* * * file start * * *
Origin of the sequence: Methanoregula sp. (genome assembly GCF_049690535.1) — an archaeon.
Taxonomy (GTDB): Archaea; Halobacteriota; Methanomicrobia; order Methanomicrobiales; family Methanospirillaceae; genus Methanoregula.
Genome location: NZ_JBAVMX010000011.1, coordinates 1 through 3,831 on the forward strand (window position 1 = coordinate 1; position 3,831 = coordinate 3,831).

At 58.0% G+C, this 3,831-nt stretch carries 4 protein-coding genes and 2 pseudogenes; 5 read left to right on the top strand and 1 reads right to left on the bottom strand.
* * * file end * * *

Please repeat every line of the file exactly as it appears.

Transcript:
Origin of the sequence: Methanoregula sp. (genome assembly GCF_049690535.1) — an archaeon.
Taxonomy (GTDB): Archaea; Halobacteriota; Methanomicrobia; order Methanomicrobiales; family Methanospirillaceae; genus Methanoregula.
Genome location: NZ_JBAVMX010000011.1, coordinates 1 through 3,831 on the forward strand (window position 1 = coordinate 1; position 3,831 = coordinate 3,831).

At 58.0% G+C, this 3,831-nt stretch carries 4 protein-coding genes and 2 pseudogenes; 5 read left to right on the top strand and 1 reads right to left on the bottom strand.